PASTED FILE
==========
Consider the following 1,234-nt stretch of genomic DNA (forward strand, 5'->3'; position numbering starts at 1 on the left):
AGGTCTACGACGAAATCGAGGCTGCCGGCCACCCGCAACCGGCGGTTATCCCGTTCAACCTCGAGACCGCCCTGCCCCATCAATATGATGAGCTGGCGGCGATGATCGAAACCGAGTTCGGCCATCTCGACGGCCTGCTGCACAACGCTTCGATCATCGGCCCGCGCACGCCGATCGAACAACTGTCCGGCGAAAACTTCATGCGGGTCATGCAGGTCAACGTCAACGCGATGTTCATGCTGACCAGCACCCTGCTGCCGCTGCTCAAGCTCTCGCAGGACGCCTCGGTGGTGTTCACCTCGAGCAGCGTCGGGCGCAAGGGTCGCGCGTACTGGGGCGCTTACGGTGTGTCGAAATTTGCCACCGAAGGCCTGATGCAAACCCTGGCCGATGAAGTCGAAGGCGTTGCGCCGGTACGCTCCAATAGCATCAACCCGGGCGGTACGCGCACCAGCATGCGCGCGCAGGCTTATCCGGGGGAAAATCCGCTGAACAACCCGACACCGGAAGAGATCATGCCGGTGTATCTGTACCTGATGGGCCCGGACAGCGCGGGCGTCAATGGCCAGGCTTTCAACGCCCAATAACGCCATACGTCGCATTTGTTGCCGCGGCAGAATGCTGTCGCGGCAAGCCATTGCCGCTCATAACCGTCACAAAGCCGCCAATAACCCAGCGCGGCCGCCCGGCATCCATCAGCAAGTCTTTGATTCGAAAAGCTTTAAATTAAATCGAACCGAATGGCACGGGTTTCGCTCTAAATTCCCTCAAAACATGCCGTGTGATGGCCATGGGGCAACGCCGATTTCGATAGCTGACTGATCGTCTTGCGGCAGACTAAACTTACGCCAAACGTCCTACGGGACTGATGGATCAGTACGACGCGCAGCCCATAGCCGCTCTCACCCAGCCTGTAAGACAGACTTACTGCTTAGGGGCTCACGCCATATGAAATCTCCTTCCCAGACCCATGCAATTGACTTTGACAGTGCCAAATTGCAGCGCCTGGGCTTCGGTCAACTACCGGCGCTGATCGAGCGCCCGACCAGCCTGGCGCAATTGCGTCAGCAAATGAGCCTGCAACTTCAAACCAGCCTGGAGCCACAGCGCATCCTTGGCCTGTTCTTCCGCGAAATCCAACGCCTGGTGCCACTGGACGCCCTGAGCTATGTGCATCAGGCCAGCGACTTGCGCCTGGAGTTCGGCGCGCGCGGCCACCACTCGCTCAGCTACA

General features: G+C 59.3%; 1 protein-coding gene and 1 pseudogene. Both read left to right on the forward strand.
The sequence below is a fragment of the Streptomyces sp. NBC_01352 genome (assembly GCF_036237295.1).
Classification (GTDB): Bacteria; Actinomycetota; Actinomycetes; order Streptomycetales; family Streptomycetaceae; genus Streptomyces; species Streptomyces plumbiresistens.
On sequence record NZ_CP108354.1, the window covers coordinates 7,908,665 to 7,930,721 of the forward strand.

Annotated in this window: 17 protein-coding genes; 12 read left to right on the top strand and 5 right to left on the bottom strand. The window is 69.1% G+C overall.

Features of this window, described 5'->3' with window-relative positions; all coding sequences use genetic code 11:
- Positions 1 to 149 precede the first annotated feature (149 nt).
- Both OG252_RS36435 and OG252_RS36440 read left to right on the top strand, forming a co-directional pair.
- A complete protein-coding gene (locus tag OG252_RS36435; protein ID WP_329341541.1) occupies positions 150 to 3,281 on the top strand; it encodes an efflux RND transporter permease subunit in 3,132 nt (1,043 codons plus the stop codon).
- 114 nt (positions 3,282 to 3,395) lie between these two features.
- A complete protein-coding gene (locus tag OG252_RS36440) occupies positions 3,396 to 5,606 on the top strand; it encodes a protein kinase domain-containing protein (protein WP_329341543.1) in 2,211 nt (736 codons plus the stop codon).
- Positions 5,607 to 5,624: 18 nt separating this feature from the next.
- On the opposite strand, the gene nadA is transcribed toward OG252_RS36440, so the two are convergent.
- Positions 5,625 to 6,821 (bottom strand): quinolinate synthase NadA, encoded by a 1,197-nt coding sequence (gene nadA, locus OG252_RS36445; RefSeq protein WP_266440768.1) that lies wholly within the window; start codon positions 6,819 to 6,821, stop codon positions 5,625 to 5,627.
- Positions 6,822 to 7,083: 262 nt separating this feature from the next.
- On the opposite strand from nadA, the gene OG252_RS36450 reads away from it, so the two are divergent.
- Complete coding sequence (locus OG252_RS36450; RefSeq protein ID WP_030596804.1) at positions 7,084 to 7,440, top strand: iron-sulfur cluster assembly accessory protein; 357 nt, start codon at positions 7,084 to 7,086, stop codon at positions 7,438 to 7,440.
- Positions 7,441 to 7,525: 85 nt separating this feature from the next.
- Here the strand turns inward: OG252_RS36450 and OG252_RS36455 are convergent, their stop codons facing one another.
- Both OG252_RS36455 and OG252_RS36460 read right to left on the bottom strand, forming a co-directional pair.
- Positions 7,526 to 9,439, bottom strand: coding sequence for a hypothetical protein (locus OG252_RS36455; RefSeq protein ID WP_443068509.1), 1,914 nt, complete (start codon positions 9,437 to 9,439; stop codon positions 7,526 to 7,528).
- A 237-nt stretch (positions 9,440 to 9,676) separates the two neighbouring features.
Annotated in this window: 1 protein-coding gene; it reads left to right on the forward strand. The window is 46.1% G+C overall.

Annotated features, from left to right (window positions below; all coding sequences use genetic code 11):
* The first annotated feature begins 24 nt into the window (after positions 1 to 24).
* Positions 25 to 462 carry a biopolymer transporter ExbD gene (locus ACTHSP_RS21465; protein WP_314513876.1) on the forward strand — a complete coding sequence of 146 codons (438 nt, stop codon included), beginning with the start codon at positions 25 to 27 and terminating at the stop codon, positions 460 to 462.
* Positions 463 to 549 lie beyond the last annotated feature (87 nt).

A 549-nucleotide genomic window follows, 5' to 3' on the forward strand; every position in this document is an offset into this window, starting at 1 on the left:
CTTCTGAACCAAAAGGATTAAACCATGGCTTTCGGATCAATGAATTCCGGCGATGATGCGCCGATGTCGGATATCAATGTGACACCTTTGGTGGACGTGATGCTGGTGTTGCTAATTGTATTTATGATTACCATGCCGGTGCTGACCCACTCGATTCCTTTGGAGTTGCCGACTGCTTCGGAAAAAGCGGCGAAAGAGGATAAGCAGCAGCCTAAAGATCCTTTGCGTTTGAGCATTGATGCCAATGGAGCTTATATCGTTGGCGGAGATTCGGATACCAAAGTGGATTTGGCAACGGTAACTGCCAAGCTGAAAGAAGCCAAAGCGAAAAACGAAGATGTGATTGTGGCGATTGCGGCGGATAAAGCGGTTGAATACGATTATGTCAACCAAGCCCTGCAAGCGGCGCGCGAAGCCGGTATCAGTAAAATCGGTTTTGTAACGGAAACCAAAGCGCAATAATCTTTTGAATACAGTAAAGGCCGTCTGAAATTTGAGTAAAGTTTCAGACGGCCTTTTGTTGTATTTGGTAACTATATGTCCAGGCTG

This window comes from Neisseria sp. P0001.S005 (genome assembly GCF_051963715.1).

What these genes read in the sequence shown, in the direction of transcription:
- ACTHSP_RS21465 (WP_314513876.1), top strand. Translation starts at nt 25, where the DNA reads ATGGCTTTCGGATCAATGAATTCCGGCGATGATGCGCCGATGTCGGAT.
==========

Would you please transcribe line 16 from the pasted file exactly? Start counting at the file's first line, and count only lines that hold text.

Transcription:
- Positions 5,625 to 6,821 (bottom strand): quinolinate synthase NadA, encoded by a 1,197-nt coding sequence (gene nadA, locus OG252_RS36445; RefSeq protein WP_266440768.1) that lies wholly within the window; start codon positions 6,819 to 6,821, stop codon positions 5,625 to 5,627.